Sadly, this is one of a few times that we must report a disadvantage in the iPad Mini as compared to the Air, with the iPad Air enjoying a superior physical build. While the Air rocks a fully laminated display with both an anti-reflective coating and a fingerprint-resistant oleophobic coating, the Mini lacks both the lamination and the anti-reflective coating. Don’t worry though, not only is the smaller device easier to shield from the sun when on the go, you would truly need to pay special attention to see a difference between the two in most situations.
Apple has done a great job with the auto-brightness feature present on both of these versions of the iPad, it is very rare that we found the need to manually adjust the brightness on either device. The one recurring and consistent situation we found was needing to turns the display brightness up in low light situations when trying to view text or images on a dark background app or web page, such as scrolling your social media stream.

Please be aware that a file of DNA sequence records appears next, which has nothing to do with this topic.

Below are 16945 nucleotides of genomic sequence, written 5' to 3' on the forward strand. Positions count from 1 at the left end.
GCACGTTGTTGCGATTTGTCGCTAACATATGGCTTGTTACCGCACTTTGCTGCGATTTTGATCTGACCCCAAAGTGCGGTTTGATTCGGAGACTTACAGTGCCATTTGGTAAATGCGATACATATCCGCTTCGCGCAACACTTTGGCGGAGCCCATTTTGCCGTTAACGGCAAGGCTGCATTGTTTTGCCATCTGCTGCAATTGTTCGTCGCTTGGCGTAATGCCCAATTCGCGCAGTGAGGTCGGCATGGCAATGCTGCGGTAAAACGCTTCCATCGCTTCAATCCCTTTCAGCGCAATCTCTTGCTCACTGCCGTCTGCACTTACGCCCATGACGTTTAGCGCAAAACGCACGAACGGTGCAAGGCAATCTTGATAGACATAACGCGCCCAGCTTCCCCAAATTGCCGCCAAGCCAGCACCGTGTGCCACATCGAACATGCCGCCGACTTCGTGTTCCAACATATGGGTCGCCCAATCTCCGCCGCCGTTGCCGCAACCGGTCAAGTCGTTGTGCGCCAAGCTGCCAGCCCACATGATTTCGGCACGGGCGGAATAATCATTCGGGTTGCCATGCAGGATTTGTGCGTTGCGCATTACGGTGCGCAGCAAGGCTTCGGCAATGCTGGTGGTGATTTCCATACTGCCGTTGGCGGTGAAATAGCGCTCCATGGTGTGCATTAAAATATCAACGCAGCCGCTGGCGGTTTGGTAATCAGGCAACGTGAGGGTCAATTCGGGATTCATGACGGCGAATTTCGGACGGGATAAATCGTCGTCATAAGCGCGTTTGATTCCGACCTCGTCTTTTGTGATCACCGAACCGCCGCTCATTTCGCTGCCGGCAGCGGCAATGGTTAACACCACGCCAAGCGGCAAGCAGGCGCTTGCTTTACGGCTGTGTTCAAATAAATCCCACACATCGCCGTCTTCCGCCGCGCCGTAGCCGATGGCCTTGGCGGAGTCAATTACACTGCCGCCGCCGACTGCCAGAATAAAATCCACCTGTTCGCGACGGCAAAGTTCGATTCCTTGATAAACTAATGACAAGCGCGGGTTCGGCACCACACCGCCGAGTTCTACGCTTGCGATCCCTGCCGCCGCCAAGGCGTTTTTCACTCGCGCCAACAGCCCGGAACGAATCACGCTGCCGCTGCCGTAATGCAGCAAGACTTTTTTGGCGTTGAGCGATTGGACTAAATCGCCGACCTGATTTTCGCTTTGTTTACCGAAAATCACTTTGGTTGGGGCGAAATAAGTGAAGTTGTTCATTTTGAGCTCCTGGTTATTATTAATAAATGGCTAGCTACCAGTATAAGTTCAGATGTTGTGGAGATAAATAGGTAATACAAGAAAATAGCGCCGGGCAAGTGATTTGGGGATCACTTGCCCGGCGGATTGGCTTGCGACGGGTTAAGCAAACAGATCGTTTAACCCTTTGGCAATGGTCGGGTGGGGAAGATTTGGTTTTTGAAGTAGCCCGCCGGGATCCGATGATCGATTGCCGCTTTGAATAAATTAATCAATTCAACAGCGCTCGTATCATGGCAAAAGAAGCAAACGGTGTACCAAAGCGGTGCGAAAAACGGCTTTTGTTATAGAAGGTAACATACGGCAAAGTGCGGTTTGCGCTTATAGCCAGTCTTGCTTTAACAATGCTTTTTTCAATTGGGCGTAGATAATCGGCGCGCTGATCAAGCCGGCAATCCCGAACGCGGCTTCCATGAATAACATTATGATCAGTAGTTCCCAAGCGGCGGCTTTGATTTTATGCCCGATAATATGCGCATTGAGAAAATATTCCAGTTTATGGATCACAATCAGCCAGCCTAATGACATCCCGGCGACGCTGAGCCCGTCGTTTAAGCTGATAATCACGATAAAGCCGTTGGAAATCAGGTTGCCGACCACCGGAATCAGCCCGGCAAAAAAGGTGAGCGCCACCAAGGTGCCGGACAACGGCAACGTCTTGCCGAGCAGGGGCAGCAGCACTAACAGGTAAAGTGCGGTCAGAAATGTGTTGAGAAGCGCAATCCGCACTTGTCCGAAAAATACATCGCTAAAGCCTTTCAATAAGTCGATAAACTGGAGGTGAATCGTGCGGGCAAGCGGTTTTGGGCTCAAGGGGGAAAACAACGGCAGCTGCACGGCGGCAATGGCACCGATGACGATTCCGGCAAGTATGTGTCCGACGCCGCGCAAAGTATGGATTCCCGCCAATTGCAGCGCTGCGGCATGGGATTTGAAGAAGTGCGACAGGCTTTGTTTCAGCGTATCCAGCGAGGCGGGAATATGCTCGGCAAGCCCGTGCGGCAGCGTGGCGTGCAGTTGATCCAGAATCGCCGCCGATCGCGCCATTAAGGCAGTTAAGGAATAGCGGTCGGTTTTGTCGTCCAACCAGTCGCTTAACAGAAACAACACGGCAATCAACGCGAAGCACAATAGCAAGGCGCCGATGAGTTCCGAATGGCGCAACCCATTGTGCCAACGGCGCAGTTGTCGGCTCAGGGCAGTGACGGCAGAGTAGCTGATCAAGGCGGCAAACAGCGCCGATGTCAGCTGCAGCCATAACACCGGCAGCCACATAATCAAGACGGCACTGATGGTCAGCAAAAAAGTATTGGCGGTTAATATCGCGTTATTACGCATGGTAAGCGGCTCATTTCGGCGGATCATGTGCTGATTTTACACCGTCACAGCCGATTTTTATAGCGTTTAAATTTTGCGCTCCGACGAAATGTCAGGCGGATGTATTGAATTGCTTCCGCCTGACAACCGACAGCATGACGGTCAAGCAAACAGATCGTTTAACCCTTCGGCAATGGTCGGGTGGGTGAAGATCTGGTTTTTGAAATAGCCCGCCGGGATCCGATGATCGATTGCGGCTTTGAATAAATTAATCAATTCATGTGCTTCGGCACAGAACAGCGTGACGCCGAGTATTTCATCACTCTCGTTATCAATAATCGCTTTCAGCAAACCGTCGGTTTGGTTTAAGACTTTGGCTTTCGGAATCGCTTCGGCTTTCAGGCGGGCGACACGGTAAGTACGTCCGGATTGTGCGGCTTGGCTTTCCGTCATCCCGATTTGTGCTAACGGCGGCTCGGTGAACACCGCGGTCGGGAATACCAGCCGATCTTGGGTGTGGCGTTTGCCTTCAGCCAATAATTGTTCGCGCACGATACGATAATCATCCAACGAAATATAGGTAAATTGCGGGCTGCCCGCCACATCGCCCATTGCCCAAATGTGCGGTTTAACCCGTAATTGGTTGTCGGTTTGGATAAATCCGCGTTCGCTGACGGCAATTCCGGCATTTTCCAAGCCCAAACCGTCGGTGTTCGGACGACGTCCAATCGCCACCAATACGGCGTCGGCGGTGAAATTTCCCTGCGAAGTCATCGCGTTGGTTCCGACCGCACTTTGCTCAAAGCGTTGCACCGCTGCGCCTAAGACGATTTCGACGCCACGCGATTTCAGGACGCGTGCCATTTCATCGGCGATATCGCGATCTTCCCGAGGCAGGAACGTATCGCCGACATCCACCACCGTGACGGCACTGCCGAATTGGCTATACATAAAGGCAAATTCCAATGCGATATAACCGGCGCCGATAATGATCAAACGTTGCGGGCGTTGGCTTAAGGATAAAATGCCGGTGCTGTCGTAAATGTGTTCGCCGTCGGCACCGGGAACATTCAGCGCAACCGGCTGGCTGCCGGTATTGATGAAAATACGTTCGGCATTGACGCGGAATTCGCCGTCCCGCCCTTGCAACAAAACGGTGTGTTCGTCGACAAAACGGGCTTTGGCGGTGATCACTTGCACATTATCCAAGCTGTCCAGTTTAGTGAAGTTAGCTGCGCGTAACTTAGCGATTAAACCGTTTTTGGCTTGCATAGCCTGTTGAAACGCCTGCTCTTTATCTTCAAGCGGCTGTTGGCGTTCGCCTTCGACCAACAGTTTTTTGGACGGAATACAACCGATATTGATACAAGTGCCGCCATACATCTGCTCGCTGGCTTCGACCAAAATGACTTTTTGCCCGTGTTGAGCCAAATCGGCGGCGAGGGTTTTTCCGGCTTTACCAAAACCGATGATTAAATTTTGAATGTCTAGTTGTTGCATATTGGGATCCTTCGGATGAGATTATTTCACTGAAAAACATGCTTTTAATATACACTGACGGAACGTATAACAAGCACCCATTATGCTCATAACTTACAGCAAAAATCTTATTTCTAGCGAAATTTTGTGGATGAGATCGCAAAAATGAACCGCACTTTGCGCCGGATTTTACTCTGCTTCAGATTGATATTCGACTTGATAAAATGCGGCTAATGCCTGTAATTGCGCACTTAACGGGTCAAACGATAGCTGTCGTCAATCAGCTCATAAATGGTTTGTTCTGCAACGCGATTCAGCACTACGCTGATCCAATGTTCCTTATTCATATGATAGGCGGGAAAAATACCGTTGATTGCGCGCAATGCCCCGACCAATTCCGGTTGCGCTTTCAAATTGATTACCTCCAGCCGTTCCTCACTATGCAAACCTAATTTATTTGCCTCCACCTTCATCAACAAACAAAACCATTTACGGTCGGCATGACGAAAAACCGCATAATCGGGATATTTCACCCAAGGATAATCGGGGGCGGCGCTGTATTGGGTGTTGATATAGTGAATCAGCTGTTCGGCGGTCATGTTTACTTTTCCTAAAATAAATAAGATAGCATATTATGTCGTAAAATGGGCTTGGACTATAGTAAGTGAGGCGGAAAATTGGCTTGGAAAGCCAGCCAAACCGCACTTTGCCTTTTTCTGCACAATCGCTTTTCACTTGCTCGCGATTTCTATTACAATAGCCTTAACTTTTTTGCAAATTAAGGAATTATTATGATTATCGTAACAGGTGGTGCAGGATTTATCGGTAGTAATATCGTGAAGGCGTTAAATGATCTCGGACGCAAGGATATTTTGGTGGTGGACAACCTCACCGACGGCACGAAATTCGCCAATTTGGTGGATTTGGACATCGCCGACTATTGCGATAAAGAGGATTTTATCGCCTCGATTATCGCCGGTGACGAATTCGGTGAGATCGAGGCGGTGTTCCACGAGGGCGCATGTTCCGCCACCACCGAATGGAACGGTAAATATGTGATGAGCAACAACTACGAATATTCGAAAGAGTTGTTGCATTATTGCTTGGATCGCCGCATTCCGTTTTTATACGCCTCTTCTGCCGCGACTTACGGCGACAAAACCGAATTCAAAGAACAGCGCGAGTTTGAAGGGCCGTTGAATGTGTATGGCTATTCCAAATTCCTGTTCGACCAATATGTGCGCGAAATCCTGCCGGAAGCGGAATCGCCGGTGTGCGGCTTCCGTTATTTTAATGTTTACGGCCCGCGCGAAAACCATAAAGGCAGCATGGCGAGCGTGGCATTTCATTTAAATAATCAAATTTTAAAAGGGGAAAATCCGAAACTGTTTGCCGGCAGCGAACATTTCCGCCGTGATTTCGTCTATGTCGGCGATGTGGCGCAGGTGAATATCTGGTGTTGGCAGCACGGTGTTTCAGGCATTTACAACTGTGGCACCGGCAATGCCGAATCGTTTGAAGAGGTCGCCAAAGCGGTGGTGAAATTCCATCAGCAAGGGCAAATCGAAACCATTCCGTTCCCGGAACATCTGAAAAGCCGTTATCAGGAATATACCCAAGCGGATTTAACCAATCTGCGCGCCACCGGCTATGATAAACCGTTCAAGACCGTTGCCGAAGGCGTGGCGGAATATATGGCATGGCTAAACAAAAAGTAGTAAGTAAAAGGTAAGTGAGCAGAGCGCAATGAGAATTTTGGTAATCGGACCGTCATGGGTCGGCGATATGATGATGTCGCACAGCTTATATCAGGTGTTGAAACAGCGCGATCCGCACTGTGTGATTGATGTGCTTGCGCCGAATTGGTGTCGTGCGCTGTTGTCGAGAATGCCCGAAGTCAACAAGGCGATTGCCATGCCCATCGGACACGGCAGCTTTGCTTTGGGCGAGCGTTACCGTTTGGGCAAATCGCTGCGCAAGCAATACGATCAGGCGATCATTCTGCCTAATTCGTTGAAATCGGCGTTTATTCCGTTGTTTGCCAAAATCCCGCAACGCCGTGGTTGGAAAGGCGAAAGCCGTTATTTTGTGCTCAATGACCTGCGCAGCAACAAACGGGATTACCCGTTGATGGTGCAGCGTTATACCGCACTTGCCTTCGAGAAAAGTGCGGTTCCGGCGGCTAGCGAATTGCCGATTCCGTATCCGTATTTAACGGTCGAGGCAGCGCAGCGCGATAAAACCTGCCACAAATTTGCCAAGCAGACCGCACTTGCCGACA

We do not consider this a fault, as the darkest auto brightness setting is very easy to see and read when viewing a web page or app with a white background. On the other end of the spectrum, the brightest setting makes for a readable screen even in direct sunlight, the full iPad Air 2 will serve you better in this situation, but both perform respectably.
We’ll explain what is under the hood in a bit, for now, I will just say that the iPad Air 2 and the iPad Mini 3 are not equal. The Mini rocks what you might call last-generation specs, but you would be hard pressed to tell the difference in most situations.